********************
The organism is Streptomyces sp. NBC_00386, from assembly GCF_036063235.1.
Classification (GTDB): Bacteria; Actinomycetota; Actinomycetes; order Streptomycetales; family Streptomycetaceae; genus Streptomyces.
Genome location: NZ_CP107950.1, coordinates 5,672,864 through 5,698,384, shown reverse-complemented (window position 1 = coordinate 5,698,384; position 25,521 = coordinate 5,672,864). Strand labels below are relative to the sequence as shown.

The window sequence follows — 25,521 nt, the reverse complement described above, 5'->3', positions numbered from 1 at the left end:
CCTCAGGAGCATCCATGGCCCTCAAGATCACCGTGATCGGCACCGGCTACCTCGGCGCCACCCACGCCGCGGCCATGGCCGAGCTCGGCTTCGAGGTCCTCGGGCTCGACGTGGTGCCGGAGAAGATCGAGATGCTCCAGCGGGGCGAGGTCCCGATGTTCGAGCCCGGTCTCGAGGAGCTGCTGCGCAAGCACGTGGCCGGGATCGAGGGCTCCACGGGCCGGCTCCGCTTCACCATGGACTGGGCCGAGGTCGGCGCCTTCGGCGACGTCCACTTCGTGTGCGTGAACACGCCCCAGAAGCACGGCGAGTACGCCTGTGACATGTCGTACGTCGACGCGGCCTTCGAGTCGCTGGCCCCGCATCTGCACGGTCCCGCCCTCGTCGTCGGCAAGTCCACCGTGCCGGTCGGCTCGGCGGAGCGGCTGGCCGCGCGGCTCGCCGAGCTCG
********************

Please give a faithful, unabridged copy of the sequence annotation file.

The organism is Streptomyces sp. NBC_00386, from assembly GCF_036063235.1.
Classification (GTDB): Bacteria; Actinomycetota; Actinomycetes; order Streptomycetales; family Streptomycetaceae; genus Streptomyces.
Genome location: NZ_CP107950.1, coordinates 5,672,864 through 5,698,384, shown reverse-complemented (window position 1 = coordinate 5,698,384; position 25,521 = coordinate 5,672,864). Strand labels below are relative to the sequence as shown.

The window sequence follows — 25,521 nt, the reverse complement described above, 5'->3', positions numbered from 1 at the left end:
CCTCAGGAGCATCCATGGCCCTCAAGATCACCGTGATCGGCACCGGCTACCTCGGCGCCACCCACGCCGCGGCCATGGCCGAGCTCGGCTTCGAGGTCCTCGGGCTCGACGTGGTGCCGGAGAAGATCGAGATGCTCCAGCGGGGCGAGGTCCCGATGTTCGAGCCCGGTCTCGAGGAGCTGCTGCGCAAGCACGTGGCCGGGATCGAGGGCTCCACGGGCCGGCTCCGCTTCACCATGGACTGGGCCGAGGTCGGCGCCTTCGGCGACGTCCACTTCGTGTGCGTGAACACGCCCCAGAAGCACGGCGAGTACGCCTGTGACATGTCGTACGTCGACGCGGCCTTCGAGTCGCTGGCCCCGCATCTGCACGGTCCCGCCCTCGTCGTCGGCAAGTCCACCGTGCCGGTCGGCTCGGCGGAGCGGCTGGCCGCGCGGCTCGCCGAGCTCG